Cy Alba: Yeah, I think from a business or practical perspective, that is the main issue that people are having. Because you put out the draft RFP in the summer of last year, almost a year ago today, people start putting teams together, start planning, then you drop the final RFP, then you give people like a month and a half to respond. Their teams are basically already together. And then you say, Well, you can’t use subcontractors, even though you allowed it four weeks ago or two weeks ago, now you change it now you can’t, you can’t change on a dime let like that. So forcing people to switch around is very difficult. And I think one of the main things too, is this idea of a CTA, which is listed all over the RFP, which is a contractor teaming arrangement. That is kind of the nexus of all the problems and all the ills here because it cites to a very particular section of the far which lists two types of CTAs. One is a partnership or joint venture. And the other one is just your standard prime contractor subcontractor relationship. The far is not meant to be like strict rules to follow and how to structure teams, they’re more guidelines for contracting officers, right. And that’s been an issue too, because that’s just they’re using it in a way that’s, that’s I think, inappropriate. And we’ve been called that out, by the way in the draft RFP and ask them through one of the local chambers of commerce here. Ask them to change that and stop using that term because it’s confusing.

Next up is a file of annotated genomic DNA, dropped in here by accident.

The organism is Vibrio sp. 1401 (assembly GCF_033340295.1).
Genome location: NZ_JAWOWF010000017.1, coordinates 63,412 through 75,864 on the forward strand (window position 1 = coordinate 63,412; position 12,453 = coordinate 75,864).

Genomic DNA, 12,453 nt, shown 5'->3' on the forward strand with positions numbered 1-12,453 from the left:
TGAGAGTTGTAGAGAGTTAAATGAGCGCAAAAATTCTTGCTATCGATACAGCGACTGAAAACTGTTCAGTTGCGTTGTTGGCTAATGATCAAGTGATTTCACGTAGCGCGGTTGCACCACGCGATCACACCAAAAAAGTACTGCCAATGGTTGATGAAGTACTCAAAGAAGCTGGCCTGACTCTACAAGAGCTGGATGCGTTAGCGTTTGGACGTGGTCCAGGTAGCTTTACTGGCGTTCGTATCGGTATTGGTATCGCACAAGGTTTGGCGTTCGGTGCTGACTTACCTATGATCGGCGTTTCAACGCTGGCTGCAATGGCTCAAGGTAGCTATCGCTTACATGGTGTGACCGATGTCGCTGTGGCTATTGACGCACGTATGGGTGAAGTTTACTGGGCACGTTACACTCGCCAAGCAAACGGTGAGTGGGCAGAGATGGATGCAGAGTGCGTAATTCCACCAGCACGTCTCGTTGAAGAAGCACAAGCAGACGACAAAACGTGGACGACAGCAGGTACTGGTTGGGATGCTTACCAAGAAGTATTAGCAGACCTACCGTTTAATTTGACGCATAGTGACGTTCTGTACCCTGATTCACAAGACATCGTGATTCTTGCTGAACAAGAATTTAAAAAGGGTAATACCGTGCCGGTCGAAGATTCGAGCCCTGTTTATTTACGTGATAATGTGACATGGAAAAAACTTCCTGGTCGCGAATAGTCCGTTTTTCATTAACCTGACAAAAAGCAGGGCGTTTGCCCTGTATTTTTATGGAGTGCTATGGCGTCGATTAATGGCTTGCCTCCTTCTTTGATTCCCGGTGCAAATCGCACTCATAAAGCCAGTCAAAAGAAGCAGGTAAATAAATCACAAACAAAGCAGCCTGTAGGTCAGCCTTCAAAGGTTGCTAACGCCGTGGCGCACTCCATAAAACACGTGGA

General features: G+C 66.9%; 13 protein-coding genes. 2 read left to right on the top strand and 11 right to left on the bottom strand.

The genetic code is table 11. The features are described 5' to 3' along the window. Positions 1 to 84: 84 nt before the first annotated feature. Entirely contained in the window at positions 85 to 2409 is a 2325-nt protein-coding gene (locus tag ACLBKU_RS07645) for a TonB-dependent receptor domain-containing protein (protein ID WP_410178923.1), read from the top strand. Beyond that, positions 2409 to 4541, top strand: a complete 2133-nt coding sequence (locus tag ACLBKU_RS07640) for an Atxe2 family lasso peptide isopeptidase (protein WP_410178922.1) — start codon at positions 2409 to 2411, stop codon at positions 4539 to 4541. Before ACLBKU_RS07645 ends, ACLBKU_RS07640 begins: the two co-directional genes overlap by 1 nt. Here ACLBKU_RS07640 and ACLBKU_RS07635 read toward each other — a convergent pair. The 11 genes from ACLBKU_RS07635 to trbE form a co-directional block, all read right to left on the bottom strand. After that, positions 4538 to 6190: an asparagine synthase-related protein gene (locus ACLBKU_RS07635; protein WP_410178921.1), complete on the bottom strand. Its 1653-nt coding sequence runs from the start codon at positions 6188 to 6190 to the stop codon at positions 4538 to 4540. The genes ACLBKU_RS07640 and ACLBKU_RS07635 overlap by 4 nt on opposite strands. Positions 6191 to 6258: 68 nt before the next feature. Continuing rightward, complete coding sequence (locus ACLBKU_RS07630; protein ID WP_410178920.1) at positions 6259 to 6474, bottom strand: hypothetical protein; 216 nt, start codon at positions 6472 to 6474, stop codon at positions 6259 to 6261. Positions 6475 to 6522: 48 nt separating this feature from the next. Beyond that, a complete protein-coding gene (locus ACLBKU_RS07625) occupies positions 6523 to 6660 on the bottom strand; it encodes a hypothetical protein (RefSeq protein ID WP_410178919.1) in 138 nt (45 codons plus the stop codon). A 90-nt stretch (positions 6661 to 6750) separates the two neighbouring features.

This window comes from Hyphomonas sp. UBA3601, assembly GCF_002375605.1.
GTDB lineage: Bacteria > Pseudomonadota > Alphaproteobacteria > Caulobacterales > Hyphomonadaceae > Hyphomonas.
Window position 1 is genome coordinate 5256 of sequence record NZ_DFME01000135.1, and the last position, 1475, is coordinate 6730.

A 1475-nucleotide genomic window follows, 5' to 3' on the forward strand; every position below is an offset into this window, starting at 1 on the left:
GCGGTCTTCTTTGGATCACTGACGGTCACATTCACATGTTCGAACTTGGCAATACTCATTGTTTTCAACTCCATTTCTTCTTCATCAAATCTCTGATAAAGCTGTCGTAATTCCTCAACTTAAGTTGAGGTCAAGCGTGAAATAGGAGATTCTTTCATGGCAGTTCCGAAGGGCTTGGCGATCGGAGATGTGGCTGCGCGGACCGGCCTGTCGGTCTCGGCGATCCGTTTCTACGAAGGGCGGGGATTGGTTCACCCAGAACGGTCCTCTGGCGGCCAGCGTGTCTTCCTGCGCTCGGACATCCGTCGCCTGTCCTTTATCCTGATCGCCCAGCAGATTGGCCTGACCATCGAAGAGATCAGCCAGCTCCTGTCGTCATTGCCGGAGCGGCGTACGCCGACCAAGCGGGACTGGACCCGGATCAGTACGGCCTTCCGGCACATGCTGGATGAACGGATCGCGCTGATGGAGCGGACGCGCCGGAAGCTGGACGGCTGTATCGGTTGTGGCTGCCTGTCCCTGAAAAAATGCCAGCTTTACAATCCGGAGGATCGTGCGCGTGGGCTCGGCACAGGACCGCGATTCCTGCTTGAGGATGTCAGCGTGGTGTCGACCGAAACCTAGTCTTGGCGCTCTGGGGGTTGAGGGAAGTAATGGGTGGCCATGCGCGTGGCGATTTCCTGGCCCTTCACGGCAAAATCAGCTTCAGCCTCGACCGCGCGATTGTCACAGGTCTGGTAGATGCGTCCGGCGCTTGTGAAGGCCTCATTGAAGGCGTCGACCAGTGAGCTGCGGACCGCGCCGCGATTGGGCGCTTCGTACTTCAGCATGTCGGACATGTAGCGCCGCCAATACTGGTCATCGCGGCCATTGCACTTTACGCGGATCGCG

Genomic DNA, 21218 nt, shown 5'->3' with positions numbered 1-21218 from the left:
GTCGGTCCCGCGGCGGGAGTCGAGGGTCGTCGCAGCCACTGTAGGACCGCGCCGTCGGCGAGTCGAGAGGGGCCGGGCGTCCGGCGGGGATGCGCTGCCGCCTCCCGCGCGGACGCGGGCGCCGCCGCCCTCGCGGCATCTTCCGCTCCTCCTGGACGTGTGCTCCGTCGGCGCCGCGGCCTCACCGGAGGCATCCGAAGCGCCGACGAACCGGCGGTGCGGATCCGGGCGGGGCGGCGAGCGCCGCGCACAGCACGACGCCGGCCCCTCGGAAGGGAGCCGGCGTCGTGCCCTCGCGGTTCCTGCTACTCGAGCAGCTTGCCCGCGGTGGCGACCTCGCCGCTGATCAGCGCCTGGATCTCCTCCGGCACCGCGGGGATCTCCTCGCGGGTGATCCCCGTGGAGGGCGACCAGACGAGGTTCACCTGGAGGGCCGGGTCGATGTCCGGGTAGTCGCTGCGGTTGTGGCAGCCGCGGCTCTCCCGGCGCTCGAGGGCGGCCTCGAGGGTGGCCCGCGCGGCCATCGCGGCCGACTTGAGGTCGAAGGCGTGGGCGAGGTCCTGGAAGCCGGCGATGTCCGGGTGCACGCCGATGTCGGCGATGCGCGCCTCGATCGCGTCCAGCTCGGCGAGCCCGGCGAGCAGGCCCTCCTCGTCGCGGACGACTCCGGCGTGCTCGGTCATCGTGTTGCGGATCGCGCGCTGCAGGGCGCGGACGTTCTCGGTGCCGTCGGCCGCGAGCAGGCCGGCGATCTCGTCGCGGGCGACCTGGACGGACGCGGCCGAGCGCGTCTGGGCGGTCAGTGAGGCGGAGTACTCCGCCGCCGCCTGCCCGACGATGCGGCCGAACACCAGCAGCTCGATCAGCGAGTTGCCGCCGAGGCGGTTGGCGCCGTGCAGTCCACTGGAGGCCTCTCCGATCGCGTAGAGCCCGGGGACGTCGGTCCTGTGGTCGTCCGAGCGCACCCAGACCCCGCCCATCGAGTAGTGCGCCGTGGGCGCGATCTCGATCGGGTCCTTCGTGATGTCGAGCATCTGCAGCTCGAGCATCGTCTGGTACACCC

Tom Temin: We’re speaking with Cy Alba. He’s a partner at the law firm Piliero Mazza. Well, let me ask you this, in the larger sense, these big GWACs are open to dozens scores, sometimes hundreds of contractors. Are they being overly fussy and prescriptive in the first place? For something that’s basically a fairly wide open marketplace?
Cy Alba: Yeah, I think so especially because at the end of the day, you have to compete for every task order. So just winning this procurement just gets you it’s a hunting license, you get a seat at the table, and they’re going to be able to prescribe different rules for different task order procurements that come out every agency that orders off of it. Also, I think, if I were on their shoes, I would not be surprised that people are so upset because what’s been happening with category management that the idea of consolidating procurements into these giant procurements is you’re going to get everybody vying for these because if you don’t get a seat at this table, you’re out for five years or until they do some on ramp and that’s critical.